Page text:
Copac’s fears that news reports on official proceedings would influence the content of the planned new constitution ring hollow. The outreach programme is one of the most critical processes in the constitution- making project. Public views gathered from this process are expected to form the core content of this country’s new governance charter. Conducting such an important process under the cover of darkness would be criminal and further dents Zimbabweans’ waning trust in Prime Minister Morgan Tsvangirai and President Robert Mugabe’s union.
Why Copac would want to keep views expressed by the public under wraps fuels suspicion that some underhand political dealings are at play. And this government’s record of abandoning legitimate processes for under-the-table dealings makes it all the more frightening. The inclusion in the Zimbabwe Media Commission of people who failed parliamentary select committee interviews held in the presence of journalists is instructive.
Already several journalists have been barred from covering some of the outreach meetings which spells doom for fair and factual coverage of the outreach process. Without official access to information, journalists will resort to sourcing stories from politicians, most of whom are obviously biased. The results could be disastrous.
The constitution-making process, a key project in laying the foundation for stabilising the country’s polarised population, is worryingly a complete mess. Banning journalists from reporting on this shambolic exercise only compounds the problem.
The violence, intimidation and imposition of views recorded during the first two weeks of this critical process have not come as a surprise to many. The media and civil society had forecast this situation.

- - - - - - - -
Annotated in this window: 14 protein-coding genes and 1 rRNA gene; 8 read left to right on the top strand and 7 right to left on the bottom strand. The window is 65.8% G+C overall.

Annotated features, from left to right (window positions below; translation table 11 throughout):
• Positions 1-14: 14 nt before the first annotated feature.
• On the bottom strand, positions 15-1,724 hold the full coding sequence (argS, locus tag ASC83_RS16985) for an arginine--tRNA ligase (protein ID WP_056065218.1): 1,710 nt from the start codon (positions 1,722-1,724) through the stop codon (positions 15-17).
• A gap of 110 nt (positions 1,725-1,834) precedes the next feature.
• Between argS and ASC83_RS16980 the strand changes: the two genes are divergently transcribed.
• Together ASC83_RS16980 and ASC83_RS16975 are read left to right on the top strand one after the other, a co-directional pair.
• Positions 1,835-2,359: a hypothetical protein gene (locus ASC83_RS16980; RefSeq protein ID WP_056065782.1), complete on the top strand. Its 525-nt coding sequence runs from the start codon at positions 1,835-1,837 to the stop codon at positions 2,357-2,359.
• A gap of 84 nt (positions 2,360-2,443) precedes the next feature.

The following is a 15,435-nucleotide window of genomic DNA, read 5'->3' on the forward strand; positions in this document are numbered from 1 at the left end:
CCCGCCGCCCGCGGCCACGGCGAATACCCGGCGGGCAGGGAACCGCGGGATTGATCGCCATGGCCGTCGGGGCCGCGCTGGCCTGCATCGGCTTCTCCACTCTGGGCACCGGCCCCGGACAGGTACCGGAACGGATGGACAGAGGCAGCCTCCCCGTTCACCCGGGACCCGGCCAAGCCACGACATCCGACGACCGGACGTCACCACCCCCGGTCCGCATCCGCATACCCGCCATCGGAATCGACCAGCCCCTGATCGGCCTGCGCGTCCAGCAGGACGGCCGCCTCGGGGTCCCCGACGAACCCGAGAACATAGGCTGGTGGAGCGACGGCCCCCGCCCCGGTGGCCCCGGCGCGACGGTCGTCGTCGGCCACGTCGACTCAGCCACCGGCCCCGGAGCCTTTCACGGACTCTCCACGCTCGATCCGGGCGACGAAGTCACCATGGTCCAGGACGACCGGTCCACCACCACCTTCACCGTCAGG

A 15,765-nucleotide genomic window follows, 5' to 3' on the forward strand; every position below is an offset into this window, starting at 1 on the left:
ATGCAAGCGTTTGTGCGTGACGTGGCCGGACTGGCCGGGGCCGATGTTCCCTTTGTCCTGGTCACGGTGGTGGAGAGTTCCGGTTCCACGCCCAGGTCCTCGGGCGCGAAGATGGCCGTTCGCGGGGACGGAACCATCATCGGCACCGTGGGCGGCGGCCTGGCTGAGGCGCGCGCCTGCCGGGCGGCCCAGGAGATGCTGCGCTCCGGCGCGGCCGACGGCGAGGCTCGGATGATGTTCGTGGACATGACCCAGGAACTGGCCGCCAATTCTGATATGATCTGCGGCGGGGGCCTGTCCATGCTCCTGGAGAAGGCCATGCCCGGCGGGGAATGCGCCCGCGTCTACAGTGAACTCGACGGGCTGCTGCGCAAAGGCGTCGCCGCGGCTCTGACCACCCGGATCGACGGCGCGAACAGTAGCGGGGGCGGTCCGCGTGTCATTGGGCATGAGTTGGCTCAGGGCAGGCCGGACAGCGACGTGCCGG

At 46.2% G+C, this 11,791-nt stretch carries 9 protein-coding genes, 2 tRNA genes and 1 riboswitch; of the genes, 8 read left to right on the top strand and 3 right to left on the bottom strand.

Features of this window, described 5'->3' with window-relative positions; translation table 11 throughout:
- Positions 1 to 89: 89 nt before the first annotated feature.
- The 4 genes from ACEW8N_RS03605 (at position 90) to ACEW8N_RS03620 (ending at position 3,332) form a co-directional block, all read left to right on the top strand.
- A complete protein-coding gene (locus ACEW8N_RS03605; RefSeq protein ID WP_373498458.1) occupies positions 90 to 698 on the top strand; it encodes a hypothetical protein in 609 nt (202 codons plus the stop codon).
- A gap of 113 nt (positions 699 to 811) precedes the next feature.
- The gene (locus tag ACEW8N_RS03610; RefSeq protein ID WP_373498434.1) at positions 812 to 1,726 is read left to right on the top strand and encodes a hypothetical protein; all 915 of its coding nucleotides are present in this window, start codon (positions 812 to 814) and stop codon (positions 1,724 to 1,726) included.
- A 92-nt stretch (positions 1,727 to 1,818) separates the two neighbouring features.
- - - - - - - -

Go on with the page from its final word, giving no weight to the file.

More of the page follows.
It was only too predictable, especially following the dismal failure of the chair-warming national healing organ to drive a meaningful programme to heal the wounds inflicted on the population as a result of decades of state-sponsored violence.
Much of the chaos affecting the outreach programme could have been avoided if Copac had taken the media and civil society’s warnings more seriously. But then these politicians don’t learn.
Muzzling the press will not change the reality that this process has been hijacked for political expediency and that horse-trading between Zanu PF and the two MDC factions is inevitable. Zimbabwean journalists have for the past decade been working in one of the world’s most difficult and dangerous environments, characterised by violence, intimidation and arrests and exclusion from official events.
The coalition government or at least its formation had filtered hope that the
media environment would change. Copac’s blackout dims this hope, and renews fears that Zimbabwean authorities prefer to keep the population in the dark. Copac joint chairman Paul Munyaradzi Mangwana, as a former Information minister, should know better than to stop journalists from covering events. That is their job.
Partners in this failing coalition government tried something similar when they were negotiating the power-sharing arrangement. The result was unbalanced, uninformed and distorted reporting that did not help Zimbabweans one bit.
By Farai Mutsaka